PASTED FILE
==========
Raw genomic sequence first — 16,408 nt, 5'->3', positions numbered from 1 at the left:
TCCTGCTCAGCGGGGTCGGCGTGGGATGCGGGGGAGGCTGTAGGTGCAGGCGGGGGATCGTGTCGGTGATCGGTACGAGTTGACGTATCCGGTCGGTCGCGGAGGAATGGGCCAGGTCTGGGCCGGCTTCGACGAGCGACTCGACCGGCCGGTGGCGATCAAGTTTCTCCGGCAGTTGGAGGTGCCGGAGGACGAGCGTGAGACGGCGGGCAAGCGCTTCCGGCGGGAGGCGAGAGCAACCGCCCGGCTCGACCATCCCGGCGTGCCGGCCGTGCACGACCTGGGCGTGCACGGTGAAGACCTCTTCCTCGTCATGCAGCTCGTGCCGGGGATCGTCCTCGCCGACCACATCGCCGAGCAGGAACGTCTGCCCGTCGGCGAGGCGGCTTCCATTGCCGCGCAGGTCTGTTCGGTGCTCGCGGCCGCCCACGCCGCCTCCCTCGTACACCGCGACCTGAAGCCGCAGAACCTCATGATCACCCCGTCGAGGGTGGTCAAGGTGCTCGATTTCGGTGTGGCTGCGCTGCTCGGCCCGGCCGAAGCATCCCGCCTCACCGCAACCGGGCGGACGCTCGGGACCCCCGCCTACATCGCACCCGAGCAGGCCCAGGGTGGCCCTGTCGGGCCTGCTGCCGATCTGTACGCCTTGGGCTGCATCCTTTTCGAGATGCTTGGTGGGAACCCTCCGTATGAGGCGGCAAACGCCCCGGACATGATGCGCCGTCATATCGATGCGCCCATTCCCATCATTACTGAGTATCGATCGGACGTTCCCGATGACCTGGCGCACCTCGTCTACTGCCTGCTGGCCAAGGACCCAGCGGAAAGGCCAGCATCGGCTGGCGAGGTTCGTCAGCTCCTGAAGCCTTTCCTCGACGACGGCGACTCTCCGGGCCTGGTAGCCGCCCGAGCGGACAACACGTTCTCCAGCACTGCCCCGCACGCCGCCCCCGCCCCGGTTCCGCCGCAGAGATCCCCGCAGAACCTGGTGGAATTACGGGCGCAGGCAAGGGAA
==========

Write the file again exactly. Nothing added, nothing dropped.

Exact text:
Raw genomic sequence first — 16,408 nt, 5'->3', positions numbered from 1 at the left:
TCCTGCTCAGCGGGGTCGGCGTGGGATGCGGGGGAGGCTGTAGGTGCAGGCGGGGGATCGTGTCGGTGATCGGTACGAGTTGACGTATCCGGTCGGTCGCGGAGGAATGGGCCAGGTCTGGGCCGGCTTCGACGAGCGACTCGACCGGCCGGTGGCGATCAAGTTTCTCCGGCAGTTGGAGGTGCCGGAGGACGAGCGTGAGACGGCGGGCAAGCGCTTCCGGCGGGAGGCGAGAGCAACCGCCCGGCTCGACCATCCCGGCGTGCCGGCCGTGCACGACCTGGGCGTGCACGGTGAAGACCTCTTCCTCGTCATGCAGCTCGTGCCGGGGATCGTCCTCGCCGACCACATCGCCGAGCAGGAACGTCTGCCCGTCGGCGAGGCGGCTTCCATTGCCGCGCAGGTCTGTTCGGTGCTCGCGGCCGCCCACGCCGCCTCCCTCGTACACCGCGACCTGAAGCCGCAGAACCTCATGATCACCCCGTCGAGGGTGGTCAAGGTGCTCGATTTCGGTGTGGCTGCGCTGCTCGGCCCGGCCGAAGCATCCCGCCTCACCGCAACCGGGCGGACGCTCGGGACCCCCGCCTACATCGCACCCGAGCAGGCCCAGGGTGGCCCTGTCGGGCCTGCTGCCGATCTGTACGCCTTGGGCTGCATCCTTTTCGAGATGCTTGGTGGGAACCCTCCGTATGAGGCGGCAAACGCCCCGGACATGATGCGCCGTCATATCGATGCGCCCATTCCCATCATTACTGAGTATCGATCGGACGTTCCCGATGACCTGGCGCACCTCGTCTACTGCCTGCTGGCCAAGGACCCAGCGGAAAGGCCAGCATCGGCTGGCGAGGTTCGTCAGCTCCTGAAGCCTTTCCTCGACGACGGCGACTCTCCGGGCCTGGTAGCCGCCCGAGCGGACAACACGTTCTCCAGCACTGCCCCGCACGCCGCCCCCGCCCCGGTTCCGCCGCAGAGATCCCCGCAGAACCTGGTGGAATTACGGGCGCAGGCAAGGGAA